(EURI 2024) Journey to promote Records in Europe - P11 - Tower of Winds (Greek): The oldest clock tower in Europe


(WorldKings.org) Located in Athens, Tower of the Winds is Europe's first clock tower.

The Tower of the Winds, also recognized as the Clock of Andronicus Cyrrhestes, stands as a timekeeping structure situated on the eastern side of the Roman Agora in Athens. Constructed in the 2nd century BC by the Greek astronomer Andronicus, this octagonal tower, fashioned from Pentelic marble and measuring 13.5 meters in height on a three-tiered base, features two entrances with small porches—one facing northeast and the other northwest.

A cylindrical annex adorns the southern facet of the edifice, crowned by a conical marble roof that originally housed a bronze wind vane for indicating wind direction, as highlighted by historian R. Hannah in noting the roof's distinctive shape.
Initially conceived as a sundial to gauge time based on the sun's position, the tower boasted multifunctionality in antiquity. It served not only for timekeeping but also for weather observation and prediction. Within its confines, a water clock utilized water from the Acropolis's descent. Each of the eight sides of the tower corresponds to a cardinal point and is adorned with bas-reliefs depicting the winds emanating from that direction. On the sides exposed to sunlight, sundial lines are inscribed.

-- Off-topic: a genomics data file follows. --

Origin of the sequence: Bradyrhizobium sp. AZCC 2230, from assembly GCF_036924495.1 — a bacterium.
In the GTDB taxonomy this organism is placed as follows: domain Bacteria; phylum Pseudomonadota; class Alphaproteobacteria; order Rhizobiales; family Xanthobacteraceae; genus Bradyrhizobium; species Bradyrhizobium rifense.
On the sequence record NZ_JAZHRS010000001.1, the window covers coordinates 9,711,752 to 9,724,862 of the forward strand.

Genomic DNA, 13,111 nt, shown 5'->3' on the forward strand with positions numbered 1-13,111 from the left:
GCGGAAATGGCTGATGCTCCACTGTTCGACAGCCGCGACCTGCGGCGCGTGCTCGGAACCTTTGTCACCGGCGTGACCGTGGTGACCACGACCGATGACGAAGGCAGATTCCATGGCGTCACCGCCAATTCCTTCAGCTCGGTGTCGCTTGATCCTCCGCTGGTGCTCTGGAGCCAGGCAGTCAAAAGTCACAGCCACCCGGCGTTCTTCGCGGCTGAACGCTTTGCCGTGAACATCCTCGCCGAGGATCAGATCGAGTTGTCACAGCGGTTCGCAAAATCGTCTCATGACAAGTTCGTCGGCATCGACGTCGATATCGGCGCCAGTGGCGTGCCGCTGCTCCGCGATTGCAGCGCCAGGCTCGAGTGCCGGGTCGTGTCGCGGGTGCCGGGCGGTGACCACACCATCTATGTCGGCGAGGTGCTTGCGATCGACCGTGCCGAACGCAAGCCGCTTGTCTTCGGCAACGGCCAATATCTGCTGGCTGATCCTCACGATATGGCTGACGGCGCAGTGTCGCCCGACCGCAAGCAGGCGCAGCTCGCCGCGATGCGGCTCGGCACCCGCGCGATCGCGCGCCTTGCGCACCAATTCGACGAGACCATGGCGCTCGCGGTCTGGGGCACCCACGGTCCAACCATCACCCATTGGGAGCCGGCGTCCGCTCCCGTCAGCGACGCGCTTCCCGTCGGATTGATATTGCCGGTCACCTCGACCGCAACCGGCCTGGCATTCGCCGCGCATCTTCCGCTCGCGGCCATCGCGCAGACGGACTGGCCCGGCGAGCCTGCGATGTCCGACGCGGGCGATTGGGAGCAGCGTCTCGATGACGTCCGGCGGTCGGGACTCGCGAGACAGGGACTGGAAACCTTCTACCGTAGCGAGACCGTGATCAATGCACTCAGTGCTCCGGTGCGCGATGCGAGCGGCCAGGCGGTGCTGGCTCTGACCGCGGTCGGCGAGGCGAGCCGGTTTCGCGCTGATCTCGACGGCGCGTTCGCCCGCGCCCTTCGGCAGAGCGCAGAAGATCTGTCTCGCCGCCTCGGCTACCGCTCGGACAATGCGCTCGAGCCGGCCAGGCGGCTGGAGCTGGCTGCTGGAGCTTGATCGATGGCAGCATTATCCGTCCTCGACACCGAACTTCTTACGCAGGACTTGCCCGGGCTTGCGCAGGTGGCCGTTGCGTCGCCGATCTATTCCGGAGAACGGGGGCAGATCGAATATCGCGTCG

Transitioning through epochs, the Tower of the Winds underwent diverse roles, functioning as a church bell tower in the early Christian period and later as a tekke—a retreat and character formation space—during the Ottoman occupation.
The architectural ingenuity of the Tower of Winds has left an enduring impact, inspiring structures worldwide. Notable examples include the Radcliffe Observatory in Oxford, UK (18th century), Torre del Marzocco in Livorno, Italy (15th century), the Temple of the Winds in Mount Stewart, Northern Ireland, and a comparable tower in Sevastopol, Ukraine, erected in 1849.

According to the Internet


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